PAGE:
When I passed my driving test – at the third attempt – I didn’t feel ready to face sitting behind the wheel without an instructor to grab the controls should my confidence fail.
It was years before the ‘P’ plates were introduced, and, with necessity being the proverbial mother of invention, I made two white cardboard triangles and marked them with ‘Just passed!’ in huge red letters. Covered in sticky-backed-plastic and protected against the elements, they remained strapped to the front and back of my car.
On the whole, other drivers reacted positively. Some beeped to congratulate my success (I hope). All kept a safe distance. After some time, though feeling much braver, I still wasn’t ready to drive on my own without a prop. And so, the more truthful tag of ‘New driver’ appeared on my car.
More time ticked by. If I wanted my driving to progress or mature, I needed to remove the protective warning signs and to enter the real driving world without my homemade safety net. The immediate difference was pretty scary as I encountered impatience, tailgating, aggression and the senseless antics of those miscreants who, intent on proving their ‘superior’ driving prowess, terrify the living daylights out of other road users.
I felt very tempted to invent – and I’ve not yet ruled it out – some more elaborate, electric signs which could be operated from inside my car to warn other drivers that ‘I’m lost’ (as I often am) or tell them to ‘Back off’ when they are driving too close to me for comfort .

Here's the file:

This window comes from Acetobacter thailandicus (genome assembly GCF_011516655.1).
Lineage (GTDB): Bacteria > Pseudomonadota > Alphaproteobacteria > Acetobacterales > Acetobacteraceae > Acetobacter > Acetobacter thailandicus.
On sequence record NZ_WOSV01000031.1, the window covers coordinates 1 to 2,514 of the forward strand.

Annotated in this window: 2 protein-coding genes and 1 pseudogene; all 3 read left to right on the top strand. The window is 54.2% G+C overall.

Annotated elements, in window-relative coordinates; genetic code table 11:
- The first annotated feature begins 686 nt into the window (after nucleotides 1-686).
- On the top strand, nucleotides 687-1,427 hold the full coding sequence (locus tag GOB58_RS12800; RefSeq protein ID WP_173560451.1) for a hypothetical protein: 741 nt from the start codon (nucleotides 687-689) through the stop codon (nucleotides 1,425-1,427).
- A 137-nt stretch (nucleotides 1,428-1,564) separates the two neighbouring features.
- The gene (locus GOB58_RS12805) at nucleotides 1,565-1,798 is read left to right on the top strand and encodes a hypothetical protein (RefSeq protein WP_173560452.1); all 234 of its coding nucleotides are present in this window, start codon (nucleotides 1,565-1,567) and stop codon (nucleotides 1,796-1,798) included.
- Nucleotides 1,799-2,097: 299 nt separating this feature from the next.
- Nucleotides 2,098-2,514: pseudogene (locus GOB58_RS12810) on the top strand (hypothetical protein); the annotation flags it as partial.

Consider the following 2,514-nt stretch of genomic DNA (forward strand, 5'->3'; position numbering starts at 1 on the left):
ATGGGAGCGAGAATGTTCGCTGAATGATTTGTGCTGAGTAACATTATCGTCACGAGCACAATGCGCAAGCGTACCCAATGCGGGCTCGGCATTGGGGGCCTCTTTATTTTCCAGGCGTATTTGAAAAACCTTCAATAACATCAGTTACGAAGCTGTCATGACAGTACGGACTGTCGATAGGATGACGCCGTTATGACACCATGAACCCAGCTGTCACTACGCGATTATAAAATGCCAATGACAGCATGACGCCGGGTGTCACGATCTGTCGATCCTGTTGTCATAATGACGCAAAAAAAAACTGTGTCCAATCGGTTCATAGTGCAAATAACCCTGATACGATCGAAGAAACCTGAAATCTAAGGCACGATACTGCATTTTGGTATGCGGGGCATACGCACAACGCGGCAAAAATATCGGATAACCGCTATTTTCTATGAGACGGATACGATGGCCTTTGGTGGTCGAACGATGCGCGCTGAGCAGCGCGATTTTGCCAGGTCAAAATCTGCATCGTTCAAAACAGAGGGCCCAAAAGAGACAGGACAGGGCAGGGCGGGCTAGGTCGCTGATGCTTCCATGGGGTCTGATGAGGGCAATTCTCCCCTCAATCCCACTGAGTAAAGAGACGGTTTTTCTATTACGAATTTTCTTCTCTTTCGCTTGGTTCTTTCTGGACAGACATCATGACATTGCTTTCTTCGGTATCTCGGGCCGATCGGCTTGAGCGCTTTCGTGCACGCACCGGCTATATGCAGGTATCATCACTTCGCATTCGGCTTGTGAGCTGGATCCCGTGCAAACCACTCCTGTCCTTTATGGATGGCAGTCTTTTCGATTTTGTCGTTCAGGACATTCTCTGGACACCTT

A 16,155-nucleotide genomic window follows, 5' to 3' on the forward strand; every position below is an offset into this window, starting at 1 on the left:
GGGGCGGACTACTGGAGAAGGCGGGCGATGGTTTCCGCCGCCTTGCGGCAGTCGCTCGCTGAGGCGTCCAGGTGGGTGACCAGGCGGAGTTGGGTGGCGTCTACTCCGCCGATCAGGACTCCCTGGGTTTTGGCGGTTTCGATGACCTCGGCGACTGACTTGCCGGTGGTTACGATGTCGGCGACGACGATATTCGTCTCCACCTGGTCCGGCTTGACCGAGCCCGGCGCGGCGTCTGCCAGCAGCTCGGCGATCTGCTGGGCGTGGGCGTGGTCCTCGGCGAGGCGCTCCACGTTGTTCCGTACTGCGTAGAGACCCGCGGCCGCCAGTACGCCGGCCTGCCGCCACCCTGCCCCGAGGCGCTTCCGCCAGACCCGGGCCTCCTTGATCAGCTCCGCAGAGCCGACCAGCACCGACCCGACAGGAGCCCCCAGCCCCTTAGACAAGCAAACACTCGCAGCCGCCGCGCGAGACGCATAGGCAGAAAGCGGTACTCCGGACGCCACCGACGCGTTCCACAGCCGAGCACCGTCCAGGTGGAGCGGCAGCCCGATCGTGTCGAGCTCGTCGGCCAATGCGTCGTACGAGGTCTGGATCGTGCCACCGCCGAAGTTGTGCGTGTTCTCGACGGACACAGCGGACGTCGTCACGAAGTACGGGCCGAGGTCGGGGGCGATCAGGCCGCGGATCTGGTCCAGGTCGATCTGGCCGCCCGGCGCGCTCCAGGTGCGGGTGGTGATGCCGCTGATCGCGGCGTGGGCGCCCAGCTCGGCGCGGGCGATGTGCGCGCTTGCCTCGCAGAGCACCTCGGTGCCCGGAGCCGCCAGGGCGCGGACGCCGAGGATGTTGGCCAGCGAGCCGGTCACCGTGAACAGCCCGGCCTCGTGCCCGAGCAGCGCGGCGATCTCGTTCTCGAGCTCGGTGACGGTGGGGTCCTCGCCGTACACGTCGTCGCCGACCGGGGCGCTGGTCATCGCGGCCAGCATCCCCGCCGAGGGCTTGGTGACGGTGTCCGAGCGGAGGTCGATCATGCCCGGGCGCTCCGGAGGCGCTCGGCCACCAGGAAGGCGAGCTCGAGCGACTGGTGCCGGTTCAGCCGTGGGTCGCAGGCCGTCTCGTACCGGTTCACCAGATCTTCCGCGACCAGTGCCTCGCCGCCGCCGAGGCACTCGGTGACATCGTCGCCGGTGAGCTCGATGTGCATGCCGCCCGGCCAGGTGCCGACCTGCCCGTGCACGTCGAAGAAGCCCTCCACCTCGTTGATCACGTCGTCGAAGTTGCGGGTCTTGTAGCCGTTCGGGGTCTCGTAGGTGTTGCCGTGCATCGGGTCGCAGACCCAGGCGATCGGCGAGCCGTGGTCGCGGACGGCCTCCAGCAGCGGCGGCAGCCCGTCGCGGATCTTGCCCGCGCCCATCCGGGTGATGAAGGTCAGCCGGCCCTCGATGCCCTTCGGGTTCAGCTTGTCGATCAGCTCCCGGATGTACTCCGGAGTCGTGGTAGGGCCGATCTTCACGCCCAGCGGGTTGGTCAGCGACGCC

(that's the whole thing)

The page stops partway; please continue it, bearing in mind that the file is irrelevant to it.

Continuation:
On Palm Sunday a few years ago, I placed the palm cross on my windscreen. I figured that I would keep it there just for Holy Week, but it is still in situ. Unexpectedly, having the cross permanently in view makes my own driving more disciplined and courteous. It is difficult to refuse to give way to a fellow motorist or prevent them from slipping in front of you in a queue, with the cross in your full view – and theirs.
If pushed, most drivers would confess to their devious moments behind the wheel. Have you never taken a short cut of questionable safety or legality? In log-jammed traffic when you can neither go forward nor reverse, have you never felt frustrated and tired, and tempted to take foolish risks?
Frayed tempers can easily become more ragged as the challenges seem to pile on top of each other: red lights, road works, level crossings, cyclists and pedestrians taking unnecessary risks . . . but the symbol of the cross demands a very basic level of good behaviour.
When my own car was recently the paying guest of the local garage, I realised that, behind the wheel of a borrowed car and without the palm cross, my driving and my patience both fell below their usual standard. Signs play an important part in all our lives: directing, guiding, reminding or warning us, giving us clues about something that we wouldn’t otherwise have been aware of, or, simply, that we have stopped noticing.
A few weeks ago I saw a youth make the sign of the cross prior to having a cup of tea and a sandwich in a crowded cafe. In front of many others, he witnessed to his belief that what he was about to consume came from God’s goodness. The cross is a powerful reminder of God’s love. Could making the sign of the cross before we eat and drink – the Grace before meals – be brought back into practice and widely cultivated in our society? Through this public declaration of faith, this simple sign would bring Jesus into our streets, restaurants, cafes, workplace and homes.
Everyone who acknowledges me before others, I will acknowledge before my Heavenly Father. (Matthew 10: 32)